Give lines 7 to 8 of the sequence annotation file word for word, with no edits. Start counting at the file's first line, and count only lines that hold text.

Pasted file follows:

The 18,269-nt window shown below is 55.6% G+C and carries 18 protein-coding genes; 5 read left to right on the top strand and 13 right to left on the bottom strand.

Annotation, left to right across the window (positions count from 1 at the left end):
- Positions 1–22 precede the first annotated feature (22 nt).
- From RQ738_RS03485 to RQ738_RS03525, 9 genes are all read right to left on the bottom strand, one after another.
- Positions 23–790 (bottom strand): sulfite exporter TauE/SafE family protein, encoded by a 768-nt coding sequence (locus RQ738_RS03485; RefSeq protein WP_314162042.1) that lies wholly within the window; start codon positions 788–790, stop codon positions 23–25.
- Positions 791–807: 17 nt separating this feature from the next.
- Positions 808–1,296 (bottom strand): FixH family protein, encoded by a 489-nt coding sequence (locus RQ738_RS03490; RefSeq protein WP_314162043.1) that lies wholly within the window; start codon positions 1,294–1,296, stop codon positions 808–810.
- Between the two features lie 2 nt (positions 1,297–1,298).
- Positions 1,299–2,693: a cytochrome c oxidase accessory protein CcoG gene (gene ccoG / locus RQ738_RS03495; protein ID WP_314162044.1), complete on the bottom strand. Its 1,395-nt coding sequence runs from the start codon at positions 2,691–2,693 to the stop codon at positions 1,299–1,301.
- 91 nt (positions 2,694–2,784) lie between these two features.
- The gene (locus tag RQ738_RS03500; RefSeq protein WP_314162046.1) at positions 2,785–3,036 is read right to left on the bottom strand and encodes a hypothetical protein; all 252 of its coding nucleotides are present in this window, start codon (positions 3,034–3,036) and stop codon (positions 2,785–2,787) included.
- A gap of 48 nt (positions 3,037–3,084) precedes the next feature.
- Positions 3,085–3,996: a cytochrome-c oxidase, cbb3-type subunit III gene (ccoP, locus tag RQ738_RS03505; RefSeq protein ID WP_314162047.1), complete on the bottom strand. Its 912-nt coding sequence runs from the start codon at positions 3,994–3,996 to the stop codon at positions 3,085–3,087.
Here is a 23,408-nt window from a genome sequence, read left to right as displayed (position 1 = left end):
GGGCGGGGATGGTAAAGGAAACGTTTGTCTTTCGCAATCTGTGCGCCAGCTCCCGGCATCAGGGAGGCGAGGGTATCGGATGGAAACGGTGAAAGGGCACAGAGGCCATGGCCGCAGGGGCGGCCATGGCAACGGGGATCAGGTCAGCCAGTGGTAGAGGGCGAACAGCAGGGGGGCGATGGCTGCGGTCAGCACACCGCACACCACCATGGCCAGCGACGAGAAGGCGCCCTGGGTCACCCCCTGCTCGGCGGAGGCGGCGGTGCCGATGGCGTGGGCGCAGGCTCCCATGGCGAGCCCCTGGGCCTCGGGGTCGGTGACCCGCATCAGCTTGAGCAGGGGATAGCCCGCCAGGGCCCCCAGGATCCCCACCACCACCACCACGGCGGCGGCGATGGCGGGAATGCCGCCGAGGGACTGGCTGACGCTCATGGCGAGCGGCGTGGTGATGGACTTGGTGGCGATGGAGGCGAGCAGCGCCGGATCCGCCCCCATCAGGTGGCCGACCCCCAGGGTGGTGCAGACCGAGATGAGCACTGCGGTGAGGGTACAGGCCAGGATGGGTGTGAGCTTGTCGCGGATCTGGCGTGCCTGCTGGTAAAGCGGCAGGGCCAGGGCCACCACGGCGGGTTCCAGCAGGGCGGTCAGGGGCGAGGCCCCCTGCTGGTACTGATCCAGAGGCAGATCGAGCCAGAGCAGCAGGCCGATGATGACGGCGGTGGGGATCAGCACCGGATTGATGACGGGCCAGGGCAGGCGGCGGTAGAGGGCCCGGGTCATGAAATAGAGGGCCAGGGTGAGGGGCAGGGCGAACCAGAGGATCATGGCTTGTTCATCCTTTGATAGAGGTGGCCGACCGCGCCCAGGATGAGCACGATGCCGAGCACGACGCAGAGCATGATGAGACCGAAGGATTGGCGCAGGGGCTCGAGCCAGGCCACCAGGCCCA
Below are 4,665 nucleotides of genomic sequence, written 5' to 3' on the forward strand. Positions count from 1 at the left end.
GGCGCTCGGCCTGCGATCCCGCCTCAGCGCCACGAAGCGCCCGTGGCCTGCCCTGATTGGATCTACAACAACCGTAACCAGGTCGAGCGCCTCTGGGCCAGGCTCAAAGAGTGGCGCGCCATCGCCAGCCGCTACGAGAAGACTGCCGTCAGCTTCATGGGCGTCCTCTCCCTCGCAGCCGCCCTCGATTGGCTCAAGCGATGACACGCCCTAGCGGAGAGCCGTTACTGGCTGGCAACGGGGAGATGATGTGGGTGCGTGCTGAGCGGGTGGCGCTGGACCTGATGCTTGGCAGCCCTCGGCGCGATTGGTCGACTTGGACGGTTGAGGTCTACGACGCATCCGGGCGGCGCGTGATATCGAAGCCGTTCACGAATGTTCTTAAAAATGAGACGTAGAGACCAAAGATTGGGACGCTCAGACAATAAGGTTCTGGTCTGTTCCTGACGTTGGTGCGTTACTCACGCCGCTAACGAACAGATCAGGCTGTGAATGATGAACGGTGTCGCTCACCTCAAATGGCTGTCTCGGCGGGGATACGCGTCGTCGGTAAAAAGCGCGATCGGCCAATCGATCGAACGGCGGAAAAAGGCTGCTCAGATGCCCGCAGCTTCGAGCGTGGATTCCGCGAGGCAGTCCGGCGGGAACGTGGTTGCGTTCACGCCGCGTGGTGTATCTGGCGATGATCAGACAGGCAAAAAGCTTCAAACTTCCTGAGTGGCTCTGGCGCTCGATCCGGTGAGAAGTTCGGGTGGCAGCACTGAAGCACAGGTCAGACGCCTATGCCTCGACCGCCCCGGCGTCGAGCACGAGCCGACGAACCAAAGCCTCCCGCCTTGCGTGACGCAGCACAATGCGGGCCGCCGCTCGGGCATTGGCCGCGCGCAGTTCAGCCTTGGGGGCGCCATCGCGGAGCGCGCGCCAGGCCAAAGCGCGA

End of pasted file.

- Positions 808–1,296 (bottom strand): FixH family protein, encoded by a 489-nt coding sequence (locus RQ738_RS03490; RefSeq protein WP_314162043.1) that lies wholly within the window; start codon positions 1,294–1,296, stop codon positions 808–810.
- Between the two features lie 2 nt (positions 1,297–1,298).